Skip To Content
Cambridge University Science Magazine
Taking a pill full of live bacteria does not sound like a medicine that your doctor would, or could, prescribe - but it might soon be. In the last decade, gut microbiome research has drawn a lot of attention and funding, but it was not clear whether any therapies would come out of it any time soon. Synlogic, Inc in Cambridge, MA developed a live bacterial therapy to treat phenylketonuria, an inherited genetic disease that affects metabolism.

Those who are affected by phenylketonuria cannot metabolise phenylalanine - one of the essential amino acids that cannot be made in the body and have to come from food. As a result, unmetabolised phenylalanine accumulates in different organs, including the brain, where it causes neurological defects and causes emotional and cognitive problems.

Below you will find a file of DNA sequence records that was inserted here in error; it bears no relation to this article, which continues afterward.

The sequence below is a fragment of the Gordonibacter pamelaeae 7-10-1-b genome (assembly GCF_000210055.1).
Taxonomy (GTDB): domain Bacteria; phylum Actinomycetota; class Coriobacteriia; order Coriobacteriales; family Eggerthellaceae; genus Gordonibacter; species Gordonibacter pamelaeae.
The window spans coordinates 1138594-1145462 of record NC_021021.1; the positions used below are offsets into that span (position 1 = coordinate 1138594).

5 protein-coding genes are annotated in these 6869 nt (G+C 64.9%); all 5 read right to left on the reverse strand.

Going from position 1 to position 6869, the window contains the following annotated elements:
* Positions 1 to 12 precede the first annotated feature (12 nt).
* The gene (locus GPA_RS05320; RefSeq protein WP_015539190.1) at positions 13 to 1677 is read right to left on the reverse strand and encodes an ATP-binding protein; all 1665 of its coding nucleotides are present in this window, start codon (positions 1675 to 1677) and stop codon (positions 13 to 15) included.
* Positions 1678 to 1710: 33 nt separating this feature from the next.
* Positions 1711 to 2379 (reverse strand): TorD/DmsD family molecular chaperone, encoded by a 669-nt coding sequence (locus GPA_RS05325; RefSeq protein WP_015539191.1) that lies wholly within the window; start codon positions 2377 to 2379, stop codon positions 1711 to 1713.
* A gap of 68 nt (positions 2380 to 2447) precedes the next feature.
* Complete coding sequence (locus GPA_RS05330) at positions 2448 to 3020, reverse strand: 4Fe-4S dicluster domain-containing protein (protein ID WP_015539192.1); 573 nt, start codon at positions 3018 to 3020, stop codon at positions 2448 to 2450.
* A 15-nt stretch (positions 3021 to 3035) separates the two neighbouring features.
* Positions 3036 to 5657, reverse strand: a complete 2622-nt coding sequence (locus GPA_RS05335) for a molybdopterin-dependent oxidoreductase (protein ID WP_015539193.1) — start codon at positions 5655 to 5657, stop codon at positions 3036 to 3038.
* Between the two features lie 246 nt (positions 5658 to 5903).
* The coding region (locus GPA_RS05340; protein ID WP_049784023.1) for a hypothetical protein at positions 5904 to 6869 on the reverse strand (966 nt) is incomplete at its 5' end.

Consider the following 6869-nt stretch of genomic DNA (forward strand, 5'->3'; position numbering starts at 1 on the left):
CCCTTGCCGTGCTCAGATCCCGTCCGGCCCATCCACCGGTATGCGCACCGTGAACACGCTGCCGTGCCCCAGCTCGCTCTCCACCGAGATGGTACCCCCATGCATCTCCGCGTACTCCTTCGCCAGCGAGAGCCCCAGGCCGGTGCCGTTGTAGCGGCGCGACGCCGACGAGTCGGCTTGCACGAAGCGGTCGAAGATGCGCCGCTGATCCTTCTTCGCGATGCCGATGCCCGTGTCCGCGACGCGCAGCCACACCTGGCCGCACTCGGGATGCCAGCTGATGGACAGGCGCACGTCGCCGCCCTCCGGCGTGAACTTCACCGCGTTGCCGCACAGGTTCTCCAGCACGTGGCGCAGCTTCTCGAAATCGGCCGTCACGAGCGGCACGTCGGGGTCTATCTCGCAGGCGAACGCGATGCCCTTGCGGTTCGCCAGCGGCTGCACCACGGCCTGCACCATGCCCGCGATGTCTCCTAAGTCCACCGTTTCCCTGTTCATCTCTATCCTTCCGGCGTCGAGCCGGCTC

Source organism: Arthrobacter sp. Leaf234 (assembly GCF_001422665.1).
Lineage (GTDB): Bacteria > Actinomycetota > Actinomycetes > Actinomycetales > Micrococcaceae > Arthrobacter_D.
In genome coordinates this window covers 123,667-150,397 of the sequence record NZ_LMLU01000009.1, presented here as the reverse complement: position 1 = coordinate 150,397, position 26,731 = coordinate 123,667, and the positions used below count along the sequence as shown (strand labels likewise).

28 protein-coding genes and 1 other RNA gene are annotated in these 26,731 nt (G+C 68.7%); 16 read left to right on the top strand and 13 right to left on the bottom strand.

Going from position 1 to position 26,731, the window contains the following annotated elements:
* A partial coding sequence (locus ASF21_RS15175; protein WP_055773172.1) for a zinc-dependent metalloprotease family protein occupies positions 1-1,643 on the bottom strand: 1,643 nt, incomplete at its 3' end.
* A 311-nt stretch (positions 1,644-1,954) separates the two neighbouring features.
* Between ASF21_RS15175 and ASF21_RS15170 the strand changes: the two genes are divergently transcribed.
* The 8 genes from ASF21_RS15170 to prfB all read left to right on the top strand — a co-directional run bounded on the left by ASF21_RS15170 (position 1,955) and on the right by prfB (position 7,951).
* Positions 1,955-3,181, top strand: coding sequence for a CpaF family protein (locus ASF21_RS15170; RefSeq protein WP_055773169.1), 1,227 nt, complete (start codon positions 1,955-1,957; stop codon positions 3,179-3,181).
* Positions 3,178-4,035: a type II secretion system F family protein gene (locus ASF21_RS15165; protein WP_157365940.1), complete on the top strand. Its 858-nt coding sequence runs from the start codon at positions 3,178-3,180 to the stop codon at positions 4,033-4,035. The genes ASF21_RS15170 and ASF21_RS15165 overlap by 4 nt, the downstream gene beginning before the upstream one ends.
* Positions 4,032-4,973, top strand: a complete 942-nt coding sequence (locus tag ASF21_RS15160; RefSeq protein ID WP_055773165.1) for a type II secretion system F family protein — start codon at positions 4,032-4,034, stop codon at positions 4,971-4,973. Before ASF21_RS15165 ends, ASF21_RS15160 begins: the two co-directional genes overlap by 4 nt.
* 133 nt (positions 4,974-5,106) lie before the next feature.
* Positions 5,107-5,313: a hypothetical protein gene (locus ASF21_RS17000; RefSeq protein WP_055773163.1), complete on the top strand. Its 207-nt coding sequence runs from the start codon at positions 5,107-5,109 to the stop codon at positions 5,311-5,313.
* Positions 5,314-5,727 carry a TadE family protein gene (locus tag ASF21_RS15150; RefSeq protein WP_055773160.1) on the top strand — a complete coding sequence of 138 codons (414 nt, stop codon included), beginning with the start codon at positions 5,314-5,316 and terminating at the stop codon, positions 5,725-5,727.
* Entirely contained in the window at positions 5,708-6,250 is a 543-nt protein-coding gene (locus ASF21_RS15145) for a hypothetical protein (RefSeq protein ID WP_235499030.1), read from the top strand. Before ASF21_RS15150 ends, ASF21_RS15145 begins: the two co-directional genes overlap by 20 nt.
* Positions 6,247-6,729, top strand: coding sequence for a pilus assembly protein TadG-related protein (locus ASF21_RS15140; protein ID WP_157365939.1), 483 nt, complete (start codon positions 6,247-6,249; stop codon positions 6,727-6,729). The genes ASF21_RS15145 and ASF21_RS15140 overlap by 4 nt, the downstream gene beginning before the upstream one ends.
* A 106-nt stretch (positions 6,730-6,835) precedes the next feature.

This therapy promises to end the suffering in a reasonably straightforward way. The bacterial strain is genetically engineered, and it is only activated in the anaerobic environment of the gut because they thrive in the absence of oxygen. A paper in Nature Biotechnology, published this October, reports this treatment successfully tried in mice and monkeys, paving the way for clinical trials. This is by far not the only company in this field. Microbiotica, a spin-out from Sanger Institute in Cambridge, UK had recently signed a deal with Genentech and in the US Vedanta is collaborating with J&J Janssen to develop live bacterial therapies to treat inflammatory bowel disease.

At the moment, apart from Seres Health with their treatment for Clostridium dificile infection in Phase III of clinical trials, other live bacterial therapies are at early stages of development but who knows where they are going to be in a few years. At the pharmacy for all one knows?

Nelli Morgulchik is a 3rd year student of Natural Sciences at Churchill College. Image: Max Pixel